‘Three poems’ is a triptych of visual poems. Each poem consists of a couplet of found text that has been applied to the paper by solvent transfer (the technique of applying a solvent – xylene in this case – to the reverse side of a photocopy then burnishing it to transfer the toner onto another surface).
I limited myself to using as few materials as possible to complete this work. Each couplet of text is appropriated from an obsolete encyclopedia (or similarly out of date mid-20th century reference book).
The lines of text in the first poem (Stop and wonder/Into the distance) are linked by a graphic mark made by rotating a small, hand-carved, elbow-shaped rubber stamp back and forth across the page.
The second poem (tight-rope/walker) is bi-sected by a line created by tracing the nib of a fountain pen along a length of electronic typewriter ribbon, which was laid diagonally across the page.
The third couplet (Within/Worlds) is enclosed by a pattern created by stamping the paper with a small triangular piece of rubber. While making this work I imagined that the piece of rubber, pinched between my fingers, was a piece of lead type, and my arm was the typebar of a typewriter.
“What still surprises and inspires me today: to turn blank paper into a printed page”.
– Wolfgang Weingart
‘Mass migrations, strange lodger’ is a modular work, the basis of which is fifteen pieces of blank cardboard. I laid these out in a grid and glued on found images and found text. I then added graphic marks, using a variety of materials. These elements were all added to the composition quickly and randomly, in the manner of a visual ‘chance poem’. I then randomly reconfigured all of the pieces of cardboard so the edges no longer matched one other and the original composition was lost.
The images and texts were appropriated from children’s books about the ‘animal kingdom’, of the type which used to be ubiquitous in libraries but are now obsolete, or, you might say, extinct.
As an artist, my first motivation is simply to make. I am continually drawn back to my work by the sheer joy of being able to use my hands and my intelligence to manipulate objects and materials so that they say something new. This desire to make is not a trait artists have a monopoly on – MacKenzie Wark says it is a key part of our species being; just as it is, for example, a part of the species being of an Eastern Curlew to migrate from the Arctic circle to the east coast of Australia every year.
Every year the necessary migrations of animals, such as curlews and humans, are interrupted: interrupted by borders, by the arrangement of the surface of the earth into a composition that often doesn’t make much sense to anyone or anything.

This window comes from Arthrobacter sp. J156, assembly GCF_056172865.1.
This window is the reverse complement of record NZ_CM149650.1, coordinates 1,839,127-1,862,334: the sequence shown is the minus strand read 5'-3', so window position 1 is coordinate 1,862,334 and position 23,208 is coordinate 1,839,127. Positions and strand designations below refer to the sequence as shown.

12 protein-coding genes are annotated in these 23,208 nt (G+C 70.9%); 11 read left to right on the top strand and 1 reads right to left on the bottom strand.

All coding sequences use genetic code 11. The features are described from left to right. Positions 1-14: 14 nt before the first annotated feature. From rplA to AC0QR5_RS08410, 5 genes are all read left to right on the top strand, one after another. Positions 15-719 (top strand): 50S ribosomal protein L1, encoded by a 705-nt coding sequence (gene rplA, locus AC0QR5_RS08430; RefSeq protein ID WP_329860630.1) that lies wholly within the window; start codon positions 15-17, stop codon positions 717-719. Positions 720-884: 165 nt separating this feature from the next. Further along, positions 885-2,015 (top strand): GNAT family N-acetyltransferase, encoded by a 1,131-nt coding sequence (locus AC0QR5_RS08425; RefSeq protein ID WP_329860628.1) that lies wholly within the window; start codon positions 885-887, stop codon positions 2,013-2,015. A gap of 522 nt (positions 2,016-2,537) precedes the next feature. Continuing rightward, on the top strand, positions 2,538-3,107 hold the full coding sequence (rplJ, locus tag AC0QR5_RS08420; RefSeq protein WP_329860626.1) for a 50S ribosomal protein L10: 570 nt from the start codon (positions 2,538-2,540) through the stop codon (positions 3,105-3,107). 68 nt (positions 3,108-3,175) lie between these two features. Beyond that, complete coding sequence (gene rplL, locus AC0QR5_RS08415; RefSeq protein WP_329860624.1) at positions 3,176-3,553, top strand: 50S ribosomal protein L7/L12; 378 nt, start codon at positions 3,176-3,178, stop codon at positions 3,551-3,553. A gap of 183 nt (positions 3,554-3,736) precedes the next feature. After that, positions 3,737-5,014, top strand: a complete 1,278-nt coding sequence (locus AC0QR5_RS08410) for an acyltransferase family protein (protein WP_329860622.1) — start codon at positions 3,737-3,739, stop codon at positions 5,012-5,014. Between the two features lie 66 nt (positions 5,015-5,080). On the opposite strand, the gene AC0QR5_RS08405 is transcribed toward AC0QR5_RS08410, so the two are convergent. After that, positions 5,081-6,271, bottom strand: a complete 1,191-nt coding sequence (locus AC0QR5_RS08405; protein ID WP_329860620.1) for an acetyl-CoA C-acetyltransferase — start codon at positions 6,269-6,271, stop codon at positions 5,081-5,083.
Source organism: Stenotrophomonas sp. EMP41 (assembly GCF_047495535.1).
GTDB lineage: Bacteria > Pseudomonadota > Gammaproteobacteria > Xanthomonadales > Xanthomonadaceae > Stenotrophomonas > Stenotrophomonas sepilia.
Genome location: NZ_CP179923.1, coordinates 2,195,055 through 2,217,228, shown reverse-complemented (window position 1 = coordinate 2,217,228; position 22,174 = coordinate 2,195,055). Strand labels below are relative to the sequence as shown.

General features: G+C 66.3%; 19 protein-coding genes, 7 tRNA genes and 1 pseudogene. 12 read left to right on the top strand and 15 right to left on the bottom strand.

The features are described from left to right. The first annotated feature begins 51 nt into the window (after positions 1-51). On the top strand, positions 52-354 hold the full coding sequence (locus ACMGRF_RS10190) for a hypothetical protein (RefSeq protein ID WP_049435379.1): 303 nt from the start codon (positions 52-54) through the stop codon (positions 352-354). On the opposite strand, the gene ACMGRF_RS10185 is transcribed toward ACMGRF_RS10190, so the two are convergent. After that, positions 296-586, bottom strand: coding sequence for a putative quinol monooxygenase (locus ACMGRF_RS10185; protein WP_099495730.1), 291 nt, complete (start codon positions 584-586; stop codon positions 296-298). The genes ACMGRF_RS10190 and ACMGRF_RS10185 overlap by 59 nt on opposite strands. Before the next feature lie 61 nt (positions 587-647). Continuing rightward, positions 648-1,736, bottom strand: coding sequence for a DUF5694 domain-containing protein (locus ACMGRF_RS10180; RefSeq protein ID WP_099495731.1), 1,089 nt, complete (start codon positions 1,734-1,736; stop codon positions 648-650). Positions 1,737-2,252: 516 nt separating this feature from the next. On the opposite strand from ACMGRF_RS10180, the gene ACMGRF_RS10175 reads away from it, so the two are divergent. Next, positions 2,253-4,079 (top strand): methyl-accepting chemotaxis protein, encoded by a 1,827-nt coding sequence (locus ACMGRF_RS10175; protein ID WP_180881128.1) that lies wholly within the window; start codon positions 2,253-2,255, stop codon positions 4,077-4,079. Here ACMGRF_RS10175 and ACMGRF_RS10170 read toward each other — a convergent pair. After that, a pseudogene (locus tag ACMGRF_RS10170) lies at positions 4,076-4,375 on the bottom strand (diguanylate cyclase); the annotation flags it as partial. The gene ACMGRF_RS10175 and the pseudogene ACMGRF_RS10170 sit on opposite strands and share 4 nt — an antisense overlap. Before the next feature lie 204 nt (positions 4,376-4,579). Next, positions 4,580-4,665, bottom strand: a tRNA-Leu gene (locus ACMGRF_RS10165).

The beauty of an abstract work or art is that it may ‘mean’ this; or something else; or nothing at all.
Four sections of this work, digitally altered, were published in issue 45 of The Lifted Brow. Here’s one of them:
‘Underground Fairylands’ is my homage to zines. To begin with it was a small, photocopied zine of found text and found images, which I made in 2013.
I discovered zines as a teenager growing up in suburban Sydney in the 1990s; I spent a lot of time daydreaming of other worlds, and was always on the lookout for some portal-like experience that would transport me out of everyday life. I escaped into the world of books, for example, as boldly (and as bodily) as the cartoon character Gumby did when he stepped into a page. When I discovered zines I realised I was not alone in this desire to escape: there was a secret world of people like me, connected by handmade, photocopied, ephemeral objects – zines.
I don’t think childish dreams – the desire to be grown up, to move out, to discover and explore – are lost in adulthood: they can fuel the desire for political projects that open up new possibilities for living. ‘Underground Fairylands’ juxtaposes images and texts which chart, like a rogue story-board*, the ad-hoc, sometimes tentative, processes by which people acquire knowledge – or consciousness – about the world, and their place in it.
This large-scale, wall-piece version of ‘Underground Fairylands’ was made in 2018. I wanted to capture the graphic quality of photocopying, but on a much larger scale than can be achieved with a photocopier, and, in keeping with the analogue nature of zines, without using any digital processes. Solvent transfer is a printing technique which transfers toner from a photocopy onto another surface (cartridge paper, in this case). This piece is composed of approximately fifty individual solvent transfers. It took me about two weeks, working five hours a day, to complete.
*Stole the line ‘rogue story-board’ from Bianca Martin, of Rut zine x
My work from SNO 165, 8 – 29 November 2019. Image stolen from the SNO website.
Due to uncertainty caused by the COVID-19 emergency, OW 2020 has been postponed til a later date, TBC. Find OW on social media for more updates, or email otherworldszinefair (at) gmail.com